Knowing your genetic predisposition for fat plays and important role when it comes to setting goals. Take a look at your family tree. If mom and grandma carried fat in the hips and thighs, you may carry it too. We always recommend that you work within the framework of your genetics. To do this, hire a qualified personal trainer to help make a personalized plan and help put you on track when you’re just getting started.
Overnight Success Is a MYTH
Change is never easy. It takes patience and persistence to make your dream/goal become a reality. Understanding your readiness to make a change and being aware of your reluctance to change can cut down on frustration while trying to reach your goals. Remember that the road to your success is not a straight line; there will be periodic assessments to your progress and constant setbacks in your plan. Be flexible and roll with the punches. Behavior change is rarely a single step; in fact research shows it takes a series of small steps to change a behavior permanently.
You’re enlightened, poised and ready for the battle of the bulge, so what are you waiting for? Charge!
Beginner: One to two sets of eight to 12 repetitions for the first three weeks. Once your fitness level has increased, you can elevate to the next level. Be sure you’re being consistent; sporadic workouts may cause injury.
Intermediate-Advanced: Two to three sets of 12-15 repetitions.
Use a weight that feels comfortable and doesn’t put too much strain on your tendons and ligaments.
*Complement this workout with 30-45 minutes of cardiovascular work three to five days per week.
Hip and Thigh Exercises
Lying (prone) Leg Curl (hamstrings)
Lie on your stomach with your knee in line with the axis of the machine and pad one inch above your heels. While pushing your hips into the pad, curl the weight until full contraction of the hamstring muscle. Your knees may rise slightly off the pad for a more full contraction.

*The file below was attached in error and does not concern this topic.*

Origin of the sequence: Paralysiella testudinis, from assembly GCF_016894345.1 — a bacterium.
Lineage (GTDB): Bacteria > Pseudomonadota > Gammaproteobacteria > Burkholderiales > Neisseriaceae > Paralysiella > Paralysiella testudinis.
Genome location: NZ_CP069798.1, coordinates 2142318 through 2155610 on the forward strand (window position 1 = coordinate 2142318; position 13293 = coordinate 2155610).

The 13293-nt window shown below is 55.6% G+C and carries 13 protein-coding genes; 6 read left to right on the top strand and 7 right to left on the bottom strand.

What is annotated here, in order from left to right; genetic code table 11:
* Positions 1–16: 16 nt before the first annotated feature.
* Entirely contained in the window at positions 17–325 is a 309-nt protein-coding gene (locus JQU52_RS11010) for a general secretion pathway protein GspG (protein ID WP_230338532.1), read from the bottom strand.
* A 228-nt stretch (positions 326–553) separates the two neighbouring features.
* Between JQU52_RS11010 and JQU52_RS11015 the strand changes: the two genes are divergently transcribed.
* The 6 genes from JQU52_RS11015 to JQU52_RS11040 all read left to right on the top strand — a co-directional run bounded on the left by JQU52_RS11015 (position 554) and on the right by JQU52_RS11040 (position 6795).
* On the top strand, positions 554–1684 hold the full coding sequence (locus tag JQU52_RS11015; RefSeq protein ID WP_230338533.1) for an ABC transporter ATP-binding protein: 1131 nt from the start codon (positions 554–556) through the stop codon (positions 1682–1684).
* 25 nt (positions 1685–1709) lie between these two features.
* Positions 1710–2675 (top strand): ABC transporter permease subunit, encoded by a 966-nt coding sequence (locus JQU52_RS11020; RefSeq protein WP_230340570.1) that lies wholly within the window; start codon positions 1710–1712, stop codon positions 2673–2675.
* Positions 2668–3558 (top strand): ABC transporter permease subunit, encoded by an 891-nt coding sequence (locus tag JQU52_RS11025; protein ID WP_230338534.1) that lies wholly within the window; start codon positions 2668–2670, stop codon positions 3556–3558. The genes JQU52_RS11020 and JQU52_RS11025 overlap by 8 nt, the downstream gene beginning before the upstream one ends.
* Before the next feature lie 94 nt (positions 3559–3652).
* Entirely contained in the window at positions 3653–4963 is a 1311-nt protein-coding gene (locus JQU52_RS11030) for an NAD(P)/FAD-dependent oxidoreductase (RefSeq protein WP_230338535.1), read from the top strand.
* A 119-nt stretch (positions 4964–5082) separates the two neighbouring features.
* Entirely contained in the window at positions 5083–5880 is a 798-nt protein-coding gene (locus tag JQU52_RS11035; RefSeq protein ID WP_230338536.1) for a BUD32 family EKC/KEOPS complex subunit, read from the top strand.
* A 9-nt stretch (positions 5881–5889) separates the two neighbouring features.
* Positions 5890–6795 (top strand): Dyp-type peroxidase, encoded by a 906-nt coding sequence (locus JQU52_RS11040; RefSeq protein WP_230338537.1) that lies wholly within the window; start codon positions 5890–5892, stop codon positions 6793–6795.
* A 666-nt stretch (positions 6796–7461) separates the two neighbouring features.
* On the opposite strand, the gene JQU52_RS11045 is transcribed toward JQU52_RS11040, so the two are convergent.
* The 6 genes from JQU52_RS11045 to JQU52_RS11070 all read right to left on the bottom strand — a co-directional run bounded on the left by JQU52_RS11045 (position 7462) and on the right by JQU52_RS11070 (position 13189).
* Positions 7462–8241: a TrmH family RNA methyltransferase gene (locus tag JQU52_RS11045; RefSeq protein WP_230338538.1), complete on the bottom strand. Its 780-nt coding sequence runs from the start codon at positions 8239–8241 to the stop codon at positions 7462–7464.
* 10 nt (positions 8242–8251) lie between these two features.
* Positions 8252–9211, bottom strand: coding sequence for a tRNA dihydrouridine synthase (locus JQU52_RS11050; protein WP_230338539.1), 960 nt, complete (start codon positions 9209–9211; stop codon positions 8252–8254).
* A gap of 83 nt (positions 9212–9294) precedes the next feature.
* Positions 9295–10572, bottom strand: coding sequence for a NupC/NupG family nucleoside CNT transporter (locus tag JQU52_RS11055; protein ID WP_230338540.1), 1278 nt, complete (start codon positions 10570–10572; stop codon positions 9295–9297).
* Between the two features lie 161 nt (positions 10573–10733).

Hip Adduction (inner thigh)
Using the adductor machine, position your legs so the inside of your knees rest against the pad. Your lower back should be in contact with the backrest. Your upper back will be in neutral position away from backrest. With your knees, push your legs together slowly. When your legs are closed, pause momentarily, then slowly return and repeat.
Hip Abduction (outer thigh)
With ankle straps on and attached to one leg, stand sideways to the machine with your knees slightly bent. (Use the frame of the machine to support yourself).
Leading with the heel (the one furthest from the machine), kick your leg out to the side. Go only as far as you can; this movement is approximately a 20-30 degree range of motion. Repeat on the opposite side.
With ankle strap on and attached to one leg, stand facing the machine with knees slightly bent. Use the frame of the machine as support, so your torso is at a 45-degree angle with the floor. Kick your leg back as far as you can without arching your back. While exhaling, concentrate on squeezing the buttocks. Repeat on the opposite side.
Glute/Hamstring Squeeze (on low back extension machine, aka hyperextensions)
Position the pad under your upper thigh instead of at your hips. Placing your hands across your chest and maintaining the curve in your lower back, lower your torso so your body is at a 90-degree angle to your legs. Once glutes and hamstrings are completely stretched, slowly rise up until your upper body is parallel to the floor, concentrating on contraction of the glutes by pushing your hips down into the pad.
Reverse Lunges on Block With Knee-Ups